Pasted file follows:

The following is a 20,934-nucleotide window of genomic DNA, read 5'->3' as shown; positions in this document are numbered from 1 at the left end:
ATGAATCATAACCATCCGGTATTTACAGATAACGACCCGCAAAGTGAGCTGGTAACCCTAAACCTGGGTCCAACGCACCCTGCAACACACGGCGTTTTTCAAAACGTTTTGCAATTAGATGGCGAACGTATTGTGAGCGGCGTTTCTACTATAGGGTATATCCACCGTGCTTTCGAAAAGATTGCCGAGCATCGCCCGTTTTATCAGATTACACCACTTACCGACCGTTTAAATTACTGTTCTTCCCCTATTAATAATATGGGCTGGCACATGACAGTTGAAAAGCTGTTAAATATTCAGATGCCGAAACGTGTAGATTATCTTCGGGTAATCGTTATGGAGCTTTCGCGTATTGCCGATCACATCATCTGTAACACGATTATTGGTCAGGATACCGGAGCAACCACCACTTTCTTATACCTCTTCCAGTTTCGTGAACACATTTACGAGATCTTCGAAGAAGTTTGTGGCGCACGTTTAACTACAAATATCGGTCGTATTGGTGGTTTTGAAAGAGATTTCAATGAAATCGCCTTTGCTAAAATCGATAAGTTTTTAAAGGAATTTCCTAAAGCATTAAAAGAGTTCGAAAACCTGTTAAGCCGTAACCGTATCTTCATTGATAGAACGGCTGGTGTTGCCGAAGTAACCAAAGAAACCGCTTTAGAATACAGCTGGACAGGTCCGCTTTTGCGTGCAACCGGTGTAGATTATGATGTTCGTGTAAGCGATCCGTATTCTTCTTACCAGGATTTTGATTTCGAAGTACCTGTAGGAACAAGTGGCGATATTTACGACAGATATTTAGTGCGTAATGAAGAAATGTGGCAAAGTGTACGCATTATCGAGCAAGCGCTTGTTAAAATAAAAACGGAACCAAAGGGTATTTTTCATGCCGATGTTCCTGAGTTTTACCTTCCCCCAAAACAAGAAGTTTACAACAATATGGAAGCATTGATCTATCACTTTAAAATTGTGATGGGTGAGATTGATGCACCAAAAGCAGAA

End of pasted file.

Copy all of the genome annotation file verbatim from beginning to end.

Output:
The following is a 20,934-nucleotide window of genomic DNA, read 5'->3' as shown; positions in this document are numbered from 1 at the left end:
ATGAATCATAACCATCCGGTATTTACAGATAACGACCCGCAAAGTGAGCTGGTAACCCTAAACCTGGGTCCAACGCACCCTGCAACACACGGCGTTTTTCAAAACGTTTTGCAATTAGATGGCGAACGTATTGTGAGCGGCGTTTCTACTATAGGGTATATCCACCGTGCTTTCGAAAAGATTGCCGAGCATCGCCCGTTTTATCAGATTACACCACTTACCGACCGTTTAAATTACTGTTCTTCCCCTATTAATAATATGGGCTGGCACATGACAGTTGAAAAGCTGTTAAATATTCAGATGCCGAAACGTGTAGATTATCTTCGGGTAATCGTTATGGAGCTTTCGCGTATTGCCGATCACATCATCTGTAACACGATTATTGGTCAGGATACCGGAGCAACCACCACTTTCTTATACCTCTTCCAGTTTCGTGAACACATTTACGAGATCTTCGAAGAAGTTTGTGGCGCACGTTTAACTACAAATATCGGTCGTATTGGTGGTTTTGAAAGAGATTTCAATGAAATCGCCTTTGCTAAAATCGATAAGTTTTTAAAGGAATTTCCTAAAGCATTAAAAGAGTTCGAAAACCTGTTAAGCCGTAACCGTATCTTCATTGATAGAACGGCTGGTGTTGCCGAAGTAACCAAAGAAACCGCTTTAGAATACAGCTGGACAGGTCCGCTTTTGCGTGCAACCGGTGTAGATTATGATGTTCGTGTAAGCGATCCGTATTCTTCTTACCAGGATTTTGATTTCGAAGTACCTGTAGGAACAAGTGGCGATATTTACGACAGATATTTAGTGCGTAATGAAGAAATGTGGCAAAGTGTACGCATTATCGAGCAAGCGCTTGTTAAAATAAAAACGGAACCAAAGGGTATTTTTCATGCCGATGTTCCTGAGTTTTACCTTCCCCCAAAACAAGAAGTTTACAACAATATGGAAGCATTGATCTATCACTTTAAAATTGTGATGGGTGAGATTGATGCACCAAAAGCAGAA